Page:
The role nitric oxide (NO) plays in vasodilation is well established. However, much of the information to date has focused on the interaction of NO in the endothelial cells and vascular smooth muscle cells. A recent study – the first human study of its kind – published in the Hypertension journal looked at the potential role of NO produced in nerves, by neuronal NO synthase (NOS). Researchers from King’s College London were surprised to find that neuronal NO appears to play a larger role in blood pressure regulation than was previously recognised. 
This was small size investigation involving seventeen healthy normotensive men who were given intravenous infusions of S-methyl-L-thiocitrulline, an NOS-selective inhibitor that prevents the nerve endings from producing NO.
The highest dose (3.0µmol/kg over 10 minutes) of S-methyl-L-thiocitrulline produced a significant increase in systemic vascular resistance and diastolic blood pressure, compared with placebo.  Furthermore, S-methyl-L-thiocitrulline had no impact on radial artery flow-mediation, which is “an index of endothelial NOS activity”.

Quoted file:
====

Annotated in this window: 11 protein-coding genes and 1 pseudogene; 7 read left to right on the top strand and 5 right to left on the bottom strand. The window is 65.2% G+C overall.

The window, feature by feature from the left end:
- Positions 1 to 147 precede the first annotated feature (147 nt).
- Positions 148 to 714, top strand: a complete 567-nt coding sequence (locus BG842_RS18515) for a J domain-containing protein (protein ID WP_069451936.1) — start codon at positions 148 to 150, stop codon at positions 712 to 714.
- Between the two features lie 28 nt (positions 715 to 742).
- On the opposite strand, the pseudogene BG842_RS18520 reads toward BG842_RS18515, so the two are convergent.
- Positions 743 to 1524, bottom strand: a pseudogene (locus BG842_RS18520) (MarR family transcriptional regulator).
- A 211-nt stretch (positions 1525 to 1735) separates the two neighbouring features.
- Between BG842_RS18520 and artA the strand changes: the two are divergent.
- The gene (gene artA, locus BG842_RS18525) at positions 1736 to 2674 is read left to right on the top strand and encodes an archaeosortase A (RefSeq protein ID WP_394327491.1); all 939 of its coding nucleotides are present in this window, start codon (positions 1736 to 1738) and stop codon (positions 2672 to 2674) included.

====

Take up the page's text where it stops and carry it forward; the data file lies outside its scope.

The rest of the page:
The study was small, and conducted in healthy males aged 20 to 28 years. Therefore the next steps will be to replicate these results in different populations, including those with cardiovascular disease risk factors. 
Professor Ajay Shah, lead trial researcher from King’s College London and British Heart Foundation Chair of Cardiology at KCL stated in a press release that: “While we were surprised that stopping this enzyme would have some effect, we were surprised at how much influence it has on blood pressure”.
“Until now the majority of blood pressure drugs have focused on pathways other than NO. Establishing that nerves releasing NO influence blood pressure could eventually lead to the development of more effective treatment strategies for patients.” 
Professor Phil Chowienczyk, Professor of Clinical Pharmacology at King’s College London and co-lead on the trial added that: “This link between release of nitric oxide from nerves and blood pressure is fascinating because it provides new insight into how blood pressure is controlled by the brain and into how mental health might affect blood pressure.’ 
This is an exciting discovery that will stimulate further research in an area of major importance in cardiovascular medicine.
- Blood pressure in healthy humans is regulated by neuronal NO synthase. Shabeeh H, Khan S, Jiang B, et al., Hypertension 2017; 69: 970-6.